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Thread: February Activities 2011

  1. #1
    'Til the end of the line Ravenclaw
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    February Activities 2011

    Title: Into the Dawn
    Word Count: 325
    Author's Note: I never realised how dependent I was on relationship dynamics in my writing until I had to write the absence of them. I still think she might have a relationship with her need to prove herself, but I purposely omitted my OC love interest for Jocunda.

    Jocunda Sykes picked up her broom almost reverently. It was the night before the big day — the day she would cross the Atlantic Ocean on a broomstick. No one had ever done it before, and no one thought it could be done, but history’s greatest never stopped and listened to everyone telling them what they couldn’t do.

    And that was what she was aiming for. All her life, she had been told ‘no’. ‘No, you can’t play Quidditch professionally; you’re a woman’. ‘No, we can’t offer you a position in the Department of Magical Games and Sports; you don’t have the ancestral pedigree for such a prestigious career’. But just once, she’d like to take those words of discouragement and stuff them right back into their faces.

    It was with that thought that Jocunda meticulously trimmed every miniscule splinter from the tail of her broom and reverently polished the shaft to a fine lustre. They would all see what she could do, and they would see her and her Shooting Star at their best.



    When Jocunda arrived in Ballycastle, which was to serve as her starting point, the only people there to see her journey begin were a handful of the Bats’ fans, a representative from Shooting Star Brooms Incorporated, and the society reporter from the Prophet. She would’ve laughed if it hadn’t felt like such a slap in the face. They couldn’t even be bothered to send a sports reporter for the day.

    That didn’t leave many other alternatives than to simply mount her broom and take off. Right then was as good a time as any, since no one seemed particularly bothered by the fact that she hadn’t stopped to talk to anyone.

    Prove them wrong, she thought to herself. Let history be made by a poor little Mudblood girl from Leeds. This gave her an extra push in her kickoff, and her broom vaulted into the air and into the fresh dawn.
    Jess WritesJess DrabblesJess DuelsJess PoetsJess Draws



    Gorgeous banner by Dinny / Evora.


  2. #2
    jenny b
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    Featured Author for February

    Our featured author for February is Vorona!

    Her author’s page can be found here.

    Remember:
    • You must review the featured author for it to count as your monthly activity requirement.
    • Post the link to your review here - you may also post it in the November review thread for credit as a review.
    • Questions in this thread are not part of the monthly requirement, but they are greatly encouraged. Also, they must have something to do with the subject of writing.

  3. #3
    jenny b
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    February Discussion: Influences on Your Writing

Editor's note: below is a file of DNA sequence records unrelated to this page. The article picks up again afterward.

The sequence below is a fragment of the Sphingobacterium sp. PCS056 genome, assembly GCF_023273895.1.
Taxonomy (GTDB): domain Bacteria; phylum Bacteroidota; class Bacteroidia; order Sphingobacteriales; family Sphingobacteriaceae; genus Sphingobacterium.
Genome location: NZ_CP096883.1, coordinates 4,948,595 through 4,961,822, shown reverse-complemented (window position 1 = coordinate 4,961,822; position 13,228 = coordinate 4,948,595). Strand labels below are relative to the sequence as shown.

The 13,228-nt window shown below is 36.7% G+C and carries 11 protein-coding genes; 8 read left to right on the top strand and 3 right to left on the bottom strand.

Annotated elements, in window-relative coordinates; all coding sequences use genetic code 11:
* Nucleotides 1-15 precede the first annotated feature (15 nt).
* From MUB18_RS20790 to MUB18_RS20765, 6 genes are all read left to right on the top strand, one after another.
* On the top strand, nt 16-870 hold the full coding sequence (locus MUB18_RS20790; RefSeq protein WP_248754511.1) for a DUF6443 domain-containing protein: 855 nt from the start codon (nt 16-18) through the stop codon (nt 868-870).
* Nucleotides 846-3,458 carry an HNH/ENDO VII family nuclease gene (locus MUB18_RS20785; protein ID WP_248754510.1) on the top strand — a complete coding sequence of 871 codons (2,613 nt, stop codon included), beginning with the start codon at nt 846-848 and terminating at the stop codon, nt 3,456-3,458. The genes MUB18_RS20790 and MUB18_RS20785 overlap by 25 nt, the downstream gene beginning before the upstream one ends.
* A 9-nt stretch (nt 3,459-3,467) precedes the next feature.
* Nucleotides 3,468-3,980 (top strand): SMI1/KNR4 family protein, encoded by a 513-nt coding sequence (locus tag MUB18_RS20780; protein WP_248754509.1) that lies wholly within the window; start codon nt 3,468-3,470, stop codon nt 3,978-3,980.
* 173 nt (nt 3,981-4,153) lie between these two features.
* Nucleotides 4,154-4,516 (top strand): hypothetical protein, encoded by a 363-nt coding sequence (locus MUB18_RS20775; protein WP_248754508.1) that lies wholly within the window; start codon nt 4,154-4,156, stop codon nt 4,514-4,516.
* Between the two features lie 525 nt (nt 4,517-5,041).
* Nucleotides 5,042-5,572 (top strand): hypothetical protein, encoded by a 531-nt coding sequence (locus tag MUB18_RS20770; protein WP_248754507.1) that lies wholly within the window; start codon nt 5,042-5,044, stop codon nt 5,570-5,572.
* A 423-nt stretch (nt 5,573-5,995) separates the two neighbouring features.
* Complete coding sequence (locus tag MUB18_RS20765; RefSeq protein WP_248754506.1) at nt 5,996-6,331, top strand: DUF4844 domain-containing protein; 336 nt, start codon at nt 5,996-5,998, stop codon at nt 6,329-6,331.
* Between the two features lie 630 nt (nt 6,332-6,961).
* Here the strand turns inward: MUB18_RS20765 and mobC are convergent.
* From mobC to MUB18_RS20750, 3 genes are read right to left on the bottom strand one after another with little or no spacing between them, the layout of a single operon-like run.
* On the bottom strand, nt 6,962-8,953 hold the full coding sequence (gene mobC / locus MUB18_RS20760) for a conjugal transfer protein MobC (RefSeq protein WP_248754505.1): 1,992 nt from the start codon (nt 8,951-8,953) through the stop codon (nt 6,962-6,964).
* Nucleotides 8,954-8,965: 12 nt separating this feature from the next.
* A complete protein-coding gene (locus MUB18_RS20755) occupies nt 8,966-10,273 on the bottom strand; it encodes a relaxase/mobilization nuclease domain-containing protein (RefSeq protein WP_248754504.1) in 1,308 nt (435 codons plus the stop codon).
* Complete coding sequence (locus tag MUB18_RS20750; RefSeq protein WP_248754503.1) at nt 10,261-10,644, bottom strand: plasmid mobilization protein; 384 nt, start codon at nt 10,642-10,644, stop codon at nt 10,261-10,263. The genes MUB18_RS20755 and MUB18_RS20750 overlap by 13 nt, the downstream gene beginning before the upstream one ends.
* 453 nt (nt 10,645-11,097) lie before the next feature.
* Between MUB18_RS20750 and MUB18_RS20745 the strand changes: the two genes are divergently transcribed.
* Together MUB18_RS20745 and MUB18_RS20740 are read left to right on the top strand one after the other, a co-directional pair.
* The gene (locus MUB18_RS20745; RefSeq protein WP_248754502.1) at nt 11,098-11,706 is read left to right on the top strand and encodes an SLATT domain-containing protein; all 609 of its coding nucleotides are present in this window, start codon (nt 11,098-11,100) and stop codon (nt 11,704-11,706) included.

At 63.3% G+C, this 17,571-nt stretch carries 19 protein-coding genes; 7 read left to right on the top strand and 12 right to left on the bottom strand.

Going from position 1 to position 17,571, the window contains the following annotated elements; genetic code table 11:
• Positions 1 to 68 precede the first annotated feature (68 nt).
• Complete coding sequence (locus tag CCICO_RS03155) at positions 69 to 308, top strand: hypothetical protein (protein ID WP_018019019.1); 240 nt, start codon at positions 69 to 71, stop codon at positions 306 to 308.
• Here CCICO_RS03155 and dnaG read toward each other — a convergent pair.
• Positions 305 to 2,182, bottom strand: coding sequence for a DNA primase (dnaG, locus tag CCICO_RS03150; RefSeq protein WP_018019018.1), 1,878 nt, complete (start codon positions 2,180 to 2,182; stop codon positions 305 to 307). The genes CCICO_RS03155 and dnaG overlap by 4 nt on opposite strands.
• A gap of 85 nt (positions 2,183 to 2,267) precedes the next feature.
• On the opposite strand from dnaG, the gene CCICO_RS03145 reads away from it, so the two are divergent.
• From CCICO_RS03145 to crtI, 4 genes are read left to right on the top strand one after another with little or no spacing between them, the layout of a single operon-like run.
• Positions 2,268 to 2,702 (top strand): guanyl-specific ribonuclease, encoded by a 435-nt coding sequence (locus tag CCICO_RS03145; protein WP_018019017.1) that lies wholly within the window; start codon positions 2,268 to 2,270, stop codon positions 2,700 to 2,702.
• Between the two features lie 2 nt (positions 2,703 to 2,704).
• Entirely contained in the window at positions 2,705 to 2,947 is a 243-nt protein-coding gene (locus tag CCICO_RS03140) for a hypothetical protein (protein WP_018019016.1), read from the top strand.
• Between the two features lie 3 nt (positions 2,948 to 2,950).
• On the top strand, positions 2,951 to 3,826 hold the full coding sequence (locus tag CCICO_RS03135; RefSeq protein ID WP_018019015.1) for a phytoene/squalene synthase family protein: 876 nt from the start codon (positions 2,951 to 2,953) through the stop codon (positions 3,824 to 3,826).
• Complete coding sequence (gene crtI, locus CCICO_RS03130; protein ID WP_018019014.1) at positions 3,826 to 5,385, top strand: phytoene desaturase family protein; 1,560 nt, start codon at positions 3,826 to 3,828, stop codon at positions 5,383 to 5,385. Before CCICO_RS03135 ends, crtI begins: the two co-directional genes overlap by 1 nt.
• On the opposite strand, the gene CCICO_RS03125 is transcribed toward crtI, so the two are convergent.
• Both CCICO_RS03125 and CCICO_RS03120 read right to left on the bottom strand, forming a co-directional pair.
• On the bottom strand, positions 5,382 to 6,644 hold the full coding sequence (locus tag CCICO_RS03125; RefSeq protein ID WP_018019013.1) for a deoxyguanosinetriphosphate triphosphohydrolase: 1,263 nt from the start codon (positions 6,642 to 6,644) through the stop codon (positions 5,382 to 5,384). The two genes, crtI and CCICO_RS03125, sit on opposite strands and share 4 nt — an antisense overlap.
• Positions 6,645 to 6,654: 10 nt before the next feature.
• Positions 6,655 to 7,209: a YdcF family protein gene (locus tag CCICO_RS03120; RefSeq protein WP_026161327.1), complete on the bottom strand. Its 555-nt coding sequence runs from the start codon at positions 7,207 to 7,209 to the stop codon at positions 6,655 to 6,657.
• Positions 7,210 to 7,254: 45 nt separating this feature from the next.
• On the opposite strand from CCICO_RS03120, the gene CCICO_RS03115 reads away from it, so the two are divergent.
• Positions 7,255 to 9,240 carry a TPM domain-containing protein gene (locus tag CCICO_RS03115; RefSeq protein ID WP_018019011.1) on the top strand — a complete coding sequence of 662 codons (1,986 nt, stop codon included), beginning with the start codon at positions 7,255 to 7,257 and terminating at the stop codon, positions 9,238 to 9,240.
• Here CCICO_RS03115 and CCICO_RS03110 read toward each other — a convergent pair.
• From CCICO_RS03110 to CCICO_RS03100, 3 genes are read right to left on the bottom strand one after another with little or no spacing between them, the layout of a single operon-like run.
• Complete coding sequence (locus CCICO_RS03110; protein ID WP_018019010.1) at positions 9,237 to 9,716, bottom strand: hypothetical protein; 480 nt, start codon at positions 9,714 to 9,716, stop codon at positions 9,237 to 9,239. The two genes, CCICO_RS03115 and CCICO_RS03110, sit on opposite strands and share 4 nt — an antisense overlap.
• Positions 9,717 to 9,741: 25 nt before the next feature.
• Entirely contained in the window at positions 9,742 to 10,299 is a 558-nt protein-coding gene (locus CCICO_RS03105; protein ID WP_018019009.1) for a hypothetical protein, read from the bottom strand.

This month we're going to talk about people/works that have an influence on how you write - writers learn how to write well through reading, and I know most of us here are avid readers. Do you think you emulate a certain writer's style when writing? When writing fanfiction, does JKR's style influence you more than when you're writing OF (if you do)? Are there other fanfiction writers whose style you admire and would love to try someday?

    Just basic questions to start you off, feel free to answer all of them or none at all.

  4. #4
    jenny b
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    February Drabble Challenge

    Since I'm sure you're all sick of writing sickeningly sweet love stories for our current story exchange, this February we are having nothing like that for our drabble challenge.

    Write a drabble that is character-centric and doesn't focus on love or relationships of any type - romantic, platonic, or sexual.

    Rules/Guidelines:

    • Drabble can be between 250-800 words.
    • Content should not be any higher than a 3rd-5th Years rating.
    • All content that would require a warning on the MNFF Archive should be labelled appropriately.
    • This thread is for responses only. If you have a question, PM me.
    • Responses must be posted by January 31st.
    • Please post using this format:
      Title:
      Word Count:
    • As with all activities within the SPEW forum, this challenge is open only to SPEW members.

  5. #5
    Vorona
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    I've learned through a lot of my non-fiction writing, that I do have a distinct voice when writing. I think there are times when it is too distinct. Right now, I'm reading a lot of Kim Harrison and certain types of magic cause the magic user's aura to get black added onto it, and her character, Rachel, always refers to this as the "smut" on her aura. It wouldn't bother me, except that all the other characters *also* refer to it as "smut" -- never anything else. It makes the characterization feel weak because the narrative voice is too loud, if that makes sense (i.e. it's Kim Harrison, not Rachel, who is thinking of it as smut, and hasn't really figured out what the various individual characters would call it). I think I do the same thing. I know, for example, that I use the expression "she managed to . . . " way more often than I should. There are probably also other words I overuse when I write.

    This is a tricky way in, but basically, the end result is that no, I don't try to emulate a writer's style, but I do try to emulate characteristics of the characters. I've been told that my Snape is very like to the canon Snape, and I think it comes down to me being able to successfully mimic his voice, rather than through the actions or words he actually does/says (although those probably play a part, as well). The one story that I did write from a more third person, close to Harry, was trying to mimic JKR a little, but that was because it was the same main character and same point of view. Since I write a lot of Snape, and since there aren't any examples of JKR's writing from Snape's point of view, I base it less on her writing style in general, and more on just the bits we have of Snape's actual dialogue and mannerisms.